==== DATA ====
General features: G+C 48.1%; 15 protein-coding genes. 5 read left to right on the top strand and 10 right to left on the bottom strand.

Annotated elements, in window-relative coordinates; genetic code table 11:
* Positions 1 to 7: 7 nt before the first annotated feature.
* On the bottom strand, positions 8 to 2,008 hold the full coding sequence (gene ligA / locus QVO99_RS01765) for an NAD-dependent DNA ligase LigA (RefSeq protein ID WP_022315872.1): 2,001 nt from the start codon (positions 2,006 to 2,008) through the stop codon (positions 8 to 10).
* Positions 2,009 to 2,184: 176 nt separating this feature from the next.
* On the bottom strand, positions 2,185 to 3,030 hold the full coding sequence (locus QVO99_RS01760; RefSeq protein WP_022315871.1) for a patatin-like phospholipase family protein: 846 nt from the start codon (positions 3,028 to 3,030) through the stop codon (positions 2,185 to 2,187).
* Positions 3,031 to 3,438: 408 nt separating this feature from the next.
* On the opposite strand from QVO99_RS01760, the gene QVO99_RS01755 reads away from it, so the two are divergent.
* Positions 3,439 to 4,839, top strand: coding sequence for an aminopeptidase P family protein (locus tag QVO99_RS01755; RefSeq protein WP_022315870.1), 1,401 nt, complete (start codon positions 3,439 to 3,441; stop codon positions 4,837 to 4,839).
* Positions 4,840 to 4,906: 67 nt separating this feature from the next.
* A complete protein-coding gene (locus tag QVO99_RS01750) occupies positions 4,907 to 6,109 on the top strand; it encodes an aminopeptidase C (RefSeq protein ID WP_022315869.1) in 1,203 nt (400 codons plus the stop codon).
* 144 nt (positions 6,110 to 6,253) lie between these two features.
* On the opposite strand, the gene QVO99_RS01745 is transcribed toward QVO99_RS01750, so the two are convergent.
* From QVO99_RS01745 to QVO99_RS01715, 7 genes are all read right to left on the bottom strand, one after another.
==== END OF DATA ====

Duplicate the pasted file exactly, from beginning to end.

General features: G+C 48.1%; 15 protein-coding genes. 5 read left to right on the top strand and 10 right to left on the bottom strand.

Annotated elements, in window-relative coordinates; genetic code table 11:
* Positions 1 to 7: 7 nt before the first annotated feature.
* On the bottom strand, positions 8 to 2,008 hold the full coding sequence (gene ligA / locus QVO99_RS01765) for an NAD-dependent DNA ligase LigA (RefSeq protein ID WP_022315872.1): 2,001 nt from the start codon (positions 2,006 to 2,008) through the stop codon (positions 8 to 10).
* Positions 2,009 to 2,184: 176 nt separating this feature from the next.
* On the bottom strand, positions 2,185 to 3,030 hold the full coding sequence (locus QVO99_RS01760; RefSeq protein WP_022315871.1) for a patatin-like phospholipase family protein: 846 nt from the start codon (positions 3,028 to 3,030) through the stop codon (positions 2,185 to 2,187).
* Positions 3,031 to 3,438: 408 nt separating this feature from the next.
* On the opposite strand from QVO99_RS01760, the gene QVO99_RS01755 reads away from it, so the two are divergent.
* Positions 3,439 to 4,839, top strand: coding sequence for an aminopeptidase P family protein (locus tag QVO99_RS01755; RefSeq protein WP_022315870.1), 1,401 nt, complete (start codon positions 3,439 to 3,441; stop codon positions 4,837 to 4,839).
* Positions 4,840 to 4,906: 67 nt separating this feature from the next.
* A complete protein-coding gene (locus tag QVO99_RS01750) occupies positions 4,907 to 6,109 on the top strand; it encodes an aminopeptidase C (RefSeq protein ID WP_022315869.1) in 1,203 nt (400 codons plus the stop codon).
* 144 nt (positions 6,110 to 6,253) lie between these two features.
* On the opposite strand, the gene QVO99_RS01745 is transcribed toward QVO99_RS01750, so the two are convergent.
* From QVO99_RS01745 to QVO99_RS01715, 7 genes are all read right to left on the bottom strand, one after another.